It is not my intention to definitively resolve this debate. Indeed, that would go well beyond what is possible in a relatively short blog post. Instead I would like to use this essay to outline some ways that personal experience seems to affect one type of research that is produced in martial arts studies. The exercise is purely personal and it is my hope that it will help me to work through some of my own struggles in understanding the value of discussing one’s background in the martial arts.
Unspoken Influences: Selecting a Research Topic
Whether we choose to discuss them or not, our own backgrounds can have a shaping influence on our research agendas. Nowhere is this more evident than in the selection of a topic and the formulation of a basic theory. While it is true that not all researchers within martial arts studies engage in personal practice, it seems clear that serious students of the traditional fighting systems are rather over-represented within our ranks.
This is not a surprise. One of the challenges of an academic life is finding a research topic that can inspire fresh productivity and new publications year after year. This is probably why a great many scholars choose to write about topics that touch on their own lives.
Yet this does not mean that they are always eager to place themselves at the center of the narrative. A few months ago I was speaking with a colleague who has the sort of first hand training experience that most martial artists could only dream of. His interest in writing about the martial arts is rivaled only by his dedication to practicing them at a high level.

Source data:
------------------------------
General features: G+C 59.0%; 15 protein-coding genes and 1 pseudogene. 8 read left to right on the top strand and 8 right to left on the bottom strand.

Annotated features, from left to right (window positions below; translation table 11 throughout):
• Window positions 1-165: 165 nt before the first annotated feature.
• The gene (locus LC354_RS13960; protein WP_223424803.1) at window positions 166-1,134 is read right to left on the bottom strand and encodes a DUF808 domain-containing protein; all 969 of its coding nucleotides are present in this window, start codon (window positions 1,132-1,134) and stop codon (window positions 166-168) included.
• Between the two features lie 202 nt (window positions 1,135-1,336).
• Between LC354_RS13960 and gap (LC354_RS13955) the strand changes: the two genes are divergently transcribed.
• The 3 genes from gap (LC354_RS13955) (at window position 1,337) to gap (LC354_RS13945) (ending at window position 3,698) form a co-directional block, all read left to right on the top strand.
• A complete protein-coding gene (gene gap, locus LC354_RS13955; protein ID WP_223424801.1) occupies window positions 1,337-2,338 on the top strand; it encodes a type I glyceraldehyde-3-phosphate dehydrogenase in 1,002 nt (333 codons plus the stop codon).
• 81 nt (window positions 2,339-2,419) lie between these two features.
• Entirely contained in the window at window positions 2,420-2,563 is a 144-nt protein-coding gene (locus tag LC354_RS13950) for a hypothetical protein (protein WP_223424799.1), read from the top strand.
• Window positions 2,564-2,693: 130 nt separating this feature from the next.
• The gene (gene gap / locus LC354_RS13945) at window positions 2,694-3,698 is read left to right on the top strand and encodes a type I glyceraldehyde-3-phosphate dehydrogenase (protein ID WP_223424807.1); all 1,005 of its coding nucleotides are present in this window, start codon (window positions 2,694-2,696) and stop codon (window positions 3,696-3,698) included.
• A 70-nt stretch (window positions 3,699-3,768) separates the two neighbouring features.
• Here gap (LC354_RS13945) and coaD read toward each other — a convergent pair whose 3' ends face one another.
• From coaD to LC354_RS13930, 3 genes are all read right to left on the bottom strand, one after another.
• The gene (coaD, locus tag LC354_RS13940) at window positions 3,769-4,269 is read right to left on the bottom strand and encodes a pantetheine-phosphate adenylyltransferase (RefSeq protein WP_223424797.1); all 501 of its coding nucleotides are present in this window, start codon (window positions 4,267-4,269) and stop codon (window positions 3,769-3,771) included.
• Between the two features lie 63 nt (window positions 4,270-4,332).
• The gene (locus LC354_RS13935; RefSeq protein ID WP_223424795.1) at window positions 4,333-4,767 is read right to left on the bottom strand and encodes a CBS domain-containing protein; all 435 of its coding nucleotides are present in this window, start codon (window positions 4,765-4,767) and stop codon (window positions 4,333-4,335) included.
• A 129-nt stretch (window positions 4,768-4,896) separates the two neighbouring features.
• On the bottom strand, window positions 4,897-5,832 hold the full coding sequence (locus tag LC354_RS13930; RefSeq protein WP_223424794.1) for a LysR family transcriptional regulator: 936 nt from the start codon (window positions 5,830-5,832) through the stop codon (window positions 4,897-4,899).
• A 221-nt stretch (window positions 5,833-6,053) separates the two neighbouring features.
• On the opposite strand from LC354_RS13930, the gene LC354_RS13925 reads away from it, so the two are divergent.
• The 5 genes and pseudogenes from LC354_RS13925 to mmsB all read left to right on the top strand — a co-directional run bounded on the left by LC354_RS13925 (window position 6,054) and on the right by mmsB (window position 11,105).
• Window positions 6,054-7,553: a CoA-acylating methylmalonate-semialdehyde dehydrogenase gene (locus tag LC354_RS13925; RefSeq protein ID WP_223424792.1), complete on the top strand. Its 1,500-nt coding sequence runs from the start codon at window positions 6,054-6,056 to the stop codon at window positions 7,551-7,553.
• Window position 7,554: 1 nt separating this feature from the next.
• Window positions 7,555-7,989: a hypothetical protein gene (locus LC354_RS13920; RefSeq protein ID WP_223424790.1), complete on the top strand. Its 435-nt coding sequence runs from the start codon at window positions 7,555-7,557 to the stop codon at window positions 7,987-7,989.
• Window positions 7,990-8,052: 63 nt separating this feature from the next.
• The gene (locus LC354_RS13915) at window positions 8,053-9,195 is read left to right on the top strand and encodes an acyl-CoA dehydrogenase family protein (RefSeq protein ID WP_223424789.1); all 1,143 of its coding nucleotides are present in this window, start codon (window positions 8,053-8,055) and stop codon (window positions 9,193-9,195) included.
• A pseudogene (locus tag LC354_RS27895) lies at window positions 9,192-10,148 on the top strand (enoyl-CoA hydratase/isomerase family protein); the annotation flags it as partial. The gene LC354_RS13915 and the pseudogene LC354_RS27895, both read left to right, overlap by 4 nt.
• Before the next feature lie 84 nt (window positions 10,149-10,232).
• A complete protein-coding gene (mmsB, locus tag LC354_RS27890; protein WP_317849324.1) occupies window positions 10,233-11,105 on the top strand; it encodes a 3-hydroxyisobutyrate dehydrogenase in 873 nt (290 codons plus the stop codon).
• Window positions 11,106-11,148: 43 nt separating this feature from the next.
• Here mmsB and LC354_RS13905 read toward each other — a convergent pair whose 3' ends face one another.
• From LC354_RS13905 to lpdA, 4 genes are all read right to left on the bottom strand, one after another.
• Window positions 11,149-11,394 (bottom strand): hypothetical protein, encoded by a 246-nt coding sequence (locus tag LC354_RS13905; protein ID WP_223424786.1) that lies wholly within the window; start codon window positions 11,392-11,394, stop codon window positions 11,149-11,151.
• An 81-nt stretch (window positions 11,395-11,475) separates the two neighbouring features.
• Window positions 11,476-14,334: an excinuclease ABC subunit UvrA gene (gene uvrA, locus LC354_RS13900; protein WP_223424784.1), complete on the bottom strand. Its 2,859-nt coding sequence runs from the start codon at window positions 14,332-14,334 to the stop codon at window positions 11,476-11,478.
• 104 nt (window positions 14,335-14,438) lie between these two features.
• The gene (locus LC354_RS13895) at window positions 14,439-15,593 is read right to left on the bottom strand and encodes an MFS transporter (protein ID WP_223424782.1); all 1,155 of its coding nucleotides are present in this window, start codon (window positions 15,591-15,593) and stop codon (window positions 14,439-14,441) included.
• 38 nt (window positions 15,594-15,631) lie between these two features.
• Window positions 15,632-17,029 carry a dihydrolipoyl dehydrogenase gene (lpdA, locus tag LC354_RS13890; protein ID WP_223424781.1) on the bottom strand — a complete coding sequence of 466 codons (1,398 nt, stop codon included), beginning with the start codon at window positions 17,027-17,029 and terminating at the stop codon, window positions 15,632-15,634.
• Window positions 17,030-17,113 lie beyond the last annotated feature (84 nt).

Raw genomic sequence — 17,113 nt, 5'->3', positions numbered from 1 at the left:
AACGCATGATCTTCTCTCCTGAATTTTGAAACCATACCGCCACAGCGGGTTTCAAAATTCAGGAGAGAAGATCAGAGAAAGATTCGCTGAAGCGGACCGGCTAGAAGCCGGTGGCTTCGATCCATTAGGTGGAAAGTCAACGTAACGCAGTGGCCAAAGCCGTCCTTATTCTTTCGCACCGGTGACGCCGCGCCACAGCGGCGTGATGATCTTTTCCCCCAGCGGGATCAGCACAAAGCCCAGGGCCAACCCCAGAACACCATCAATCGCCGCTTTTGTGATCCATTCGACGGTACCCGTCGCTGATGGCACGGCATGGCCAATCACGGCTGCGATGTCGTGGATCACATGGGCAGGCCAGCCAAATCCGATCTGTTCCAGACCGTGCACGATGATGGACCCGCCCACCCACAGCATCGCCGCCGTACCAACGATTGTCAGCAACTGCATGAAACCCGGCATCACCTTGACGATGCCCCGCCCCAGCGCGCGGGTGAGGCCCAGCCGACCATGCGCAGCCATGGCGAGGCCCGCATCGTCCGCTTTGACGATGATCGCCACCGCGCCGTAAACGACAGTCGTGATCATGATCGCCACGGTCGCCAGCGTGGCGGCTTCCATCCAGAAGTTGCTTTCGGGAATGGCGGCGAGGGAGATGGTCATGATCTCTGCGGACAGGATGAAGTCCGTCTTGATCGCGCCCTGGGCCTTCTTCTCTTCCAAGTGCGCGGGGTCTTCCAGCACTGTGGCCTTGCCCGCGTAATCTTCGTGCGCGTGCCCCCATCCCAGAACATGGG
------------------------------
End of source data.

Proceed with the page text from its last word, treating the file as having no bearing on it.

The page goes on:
He confessed that he gets annoyed when individuals approaching his historical research immediately begin by asking about his practical background. Rather than second guessing his credentials as a “legitimate” researcher, he would prefer that readers simply engage with the substance of his work, judging both the arguments and data on their own merits.
A scholar’s personal background, even one as fascinating as my friend’s, rarely makes it into the discussion of most historical works. Nor are they all that commonly seen in quantitative driven social scientific studies.
The reasons why are obvious. If one’s field of study is the development of Ming era battlefield tactics no style, no matter how traditionally taught, can grant an accurate window onto the military training and life experience of General Qi Jiguang’s troops. As a scholar you will instead be expected to introduce and interpret a wide variety of historical documents that come closer to capturing the essence of that time and place.
Likewise, students who do quantitatively driven sociological work know that their own life experience is a single (probably atypical) observation within a vast sea of data. Successful theory testing requires the gathering of hundreds, or even thousands, of other data points before proceeding on to analysis. To dwell too much on one’s own experience in these sorts of settings might be misleading. We should not be surprised that most historical and social scientific works makes little reference to the author’s personal practice.
It can be debated as to whether this is a good thing. While these sorts of scholars may be reluctant to treat their own life experience as “data,” it might have had a profound impact on the subject matter they choose to investigate, the specific theories that were tested or even what literature they drew their inspiration from.